Greetings to all, and best wishes for a prosperous New Year. A couple of months have passed since my last update, and there is much to report on.
During the months of October and November, the project completed the Post Launch Assessment Review (PLAR) process with NASA, and December 1st, 2011, marked the beginning of the Aquarius Science Operations Phase. The Aquarius sensor and the SAC-D observatory continue to perform well. During the holidays, we reached a milestone of having received four-months of un-interrupted Aquarius data since the instrument commissioning sequence was finished on 25 August. Click here
to see the 3-month average composite global image for the time period 28 August through 29 November 2011 using bias-drift corrected data (read more about this correction below). When compared to the initial 2.5-week average image we released in September, the 3-month average yields a much less noisy pattern which clearly shows the major climatological salinity features and smaller scale structures. (These images were prepared by Norman Kuring at NASA Goddard Space Flight Center).
The team has been busy presenting papers to the scientific community including the World Climate Research Programme Open Science Conference (24-28 October, Denver) and Fall American Geophysical Union (5-9 December, San Francisco) with some of the early results. Here are some upcoming meetings that include special sessions on salinity-related topics: Aquarius/SAC-D Science Team Meeting (11-13 April, Buenos Aires); Ocean Sciences Meeting (20-24 February, Salt Lake City); IEEE MicroRad (5-9 March, Rome); and 44th International Liege Colloquium on Ocean Dynamics (7-11 May, Belgium). I am finishing a Brief Report on Aquarius' progress for publication in Eos, Transactions, American Geophysical Union. I have also been working with the Journal of Geophysical Research-Oceans Chief Editor on plans for a special section on salinity remote sensing science results (i.e., NASA's Aquarius and European Space Agency's Soil Moisture and Ocean Salinity missions).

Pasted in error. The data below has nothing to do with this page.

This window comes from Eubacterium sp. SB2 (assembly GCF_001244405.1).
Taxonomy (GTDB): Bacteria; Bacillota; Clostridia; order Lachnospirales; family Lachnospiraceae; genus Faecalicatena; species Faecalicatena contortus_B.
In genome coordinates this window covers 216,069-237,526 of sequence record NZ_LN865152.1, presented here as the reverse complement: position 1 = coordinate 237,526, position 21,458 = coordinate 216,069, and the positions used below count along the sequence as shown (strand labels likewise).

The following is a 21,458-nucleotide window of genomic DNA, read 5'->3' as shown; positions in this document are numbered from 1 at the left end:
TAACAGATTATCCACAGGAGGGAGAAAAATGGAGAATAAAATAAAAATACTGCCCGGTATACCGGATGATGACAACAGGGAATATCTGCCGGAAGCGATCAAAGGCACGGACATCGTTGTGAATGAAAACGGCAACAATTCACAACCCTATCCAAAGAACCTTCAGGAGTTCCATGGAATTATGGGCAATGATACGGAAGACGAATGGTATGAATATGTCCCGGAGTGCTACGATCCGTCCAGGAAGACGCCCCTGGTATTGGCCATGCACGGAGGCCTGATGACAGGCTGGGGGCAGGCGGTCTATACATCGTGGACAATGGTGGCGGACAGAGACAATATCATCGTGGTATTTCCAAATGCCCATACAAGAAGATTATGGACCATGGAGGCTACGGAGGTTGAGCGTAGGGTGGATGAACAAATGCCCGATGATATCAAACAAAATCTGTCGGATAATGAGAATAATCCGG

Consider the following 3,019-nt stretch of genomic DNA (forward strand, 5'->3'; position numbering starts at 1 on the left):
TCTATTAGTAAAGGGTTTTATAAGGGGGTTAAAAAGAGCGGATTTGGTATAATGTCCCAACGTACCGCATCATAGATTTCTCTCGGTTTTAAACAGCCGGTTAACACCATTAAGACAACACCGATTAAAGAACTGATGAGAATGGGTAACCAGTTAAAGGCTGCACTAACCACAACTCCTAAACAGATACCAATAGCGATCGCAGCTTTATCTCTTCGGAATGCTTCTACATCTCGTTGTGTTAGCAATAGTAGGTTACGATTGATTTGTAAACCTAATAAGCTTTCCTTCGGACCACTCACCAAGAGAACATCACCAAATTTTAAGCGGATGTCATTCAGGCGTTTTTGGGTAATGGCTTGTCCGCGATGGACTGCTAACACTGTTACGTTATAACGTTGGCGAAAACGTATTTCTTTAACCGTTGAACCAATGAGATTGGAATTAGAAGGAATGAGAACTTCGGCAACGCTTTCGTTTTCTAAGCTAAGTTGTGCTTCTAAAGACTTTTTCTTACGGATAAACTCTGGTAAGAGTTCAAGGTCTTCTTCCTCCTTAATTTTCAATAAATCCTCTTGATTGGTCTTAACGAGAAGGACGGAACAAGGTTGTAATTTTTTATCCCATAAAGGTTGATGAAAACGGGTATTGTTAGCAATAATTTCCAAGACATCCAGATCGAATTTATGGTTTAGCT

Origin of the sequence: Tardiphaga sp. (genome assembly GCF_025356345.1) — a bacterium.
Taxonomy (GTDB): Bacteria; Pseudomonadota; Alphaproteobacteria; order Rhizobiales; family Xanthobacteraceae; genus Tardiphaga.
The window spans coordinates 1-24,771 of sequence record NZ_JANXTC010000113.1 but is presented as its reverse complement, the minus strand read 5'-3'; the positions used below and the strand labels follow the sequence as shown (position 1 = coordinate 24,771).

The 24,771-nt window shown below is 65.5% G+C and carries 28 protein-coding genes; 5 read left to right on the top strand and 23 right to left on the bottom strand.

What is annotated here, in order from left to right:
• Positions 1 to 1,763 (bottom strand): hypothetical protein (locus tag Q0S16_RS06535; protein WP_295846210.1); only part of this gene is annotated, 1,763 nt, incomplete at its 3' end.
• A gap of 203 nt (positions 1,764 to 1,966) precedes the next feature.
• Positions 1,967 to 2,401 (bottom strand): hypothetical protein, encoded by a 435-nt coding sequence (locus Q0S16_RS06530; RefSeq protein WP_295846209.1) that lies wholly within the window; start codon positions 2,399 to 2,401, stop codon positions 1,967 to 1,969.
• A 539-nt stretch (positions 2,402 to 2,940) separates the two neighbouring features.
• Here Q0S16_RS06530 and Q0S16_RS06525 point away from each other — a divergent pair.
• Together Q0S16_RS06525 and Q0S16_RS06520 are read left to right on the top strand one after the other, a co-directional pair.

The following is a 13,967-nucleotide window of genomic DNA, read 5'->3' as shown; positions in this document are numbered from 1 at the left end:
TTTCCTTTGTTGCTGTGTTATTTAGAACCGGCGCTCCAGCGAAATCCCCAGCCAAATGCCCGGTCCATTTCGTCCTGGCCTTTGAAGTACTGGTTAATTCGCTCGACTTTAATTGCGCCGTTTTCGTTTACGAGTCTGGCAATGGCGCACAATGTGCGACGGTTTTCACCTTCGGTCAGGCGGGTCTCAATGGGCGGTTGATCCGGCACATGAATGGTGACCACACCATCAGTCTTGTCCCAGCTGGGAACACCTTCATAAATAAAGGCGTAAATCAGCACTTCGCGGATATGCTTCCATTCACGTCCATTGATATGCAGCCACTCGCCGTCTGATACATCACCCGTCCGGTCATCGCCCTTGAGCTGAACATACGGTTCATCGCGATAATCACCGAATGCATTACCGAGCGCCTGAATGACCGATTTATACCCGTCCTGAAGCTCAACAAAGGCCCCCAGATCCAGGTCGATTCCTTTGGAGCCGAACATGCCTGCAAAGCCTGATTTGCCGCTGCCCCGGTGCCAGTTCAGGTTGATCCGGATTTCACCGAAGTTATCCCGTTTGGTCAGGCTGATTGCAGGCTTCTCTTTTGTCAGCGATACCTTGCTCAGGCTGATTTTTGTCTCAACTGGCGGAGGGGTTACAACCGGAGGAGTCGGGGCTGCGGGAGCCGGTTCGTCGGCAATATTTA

Although the Aquarius sensor is performing very well, the small calibration drift that I reported earlier has persisted. This has been the subject of much analysis and discussion among calibration working group members during the past several months. In October, we implemented an adaptive time-varying calibration correction for each radiometer channel using surface reference data fit to a seven-day moving window centered on each orbit file which is performing quite well. The calibration correction is done in a delayed mode and is now updated only through November. This is available as Version 1.2 on the data distribution site
. We plan to release an update through the end of December in the next several days. As the overall system is better understood over time, newer and better algorithms will be developed. When new versions are ready, data will reprocessed from the beginning of collection (i.e., late August 2011). So stay tuned!
We continue to make good progress with Aquarius, and I will make an effort to provide these updates more frequently. We have a big year ahead of us in 2012.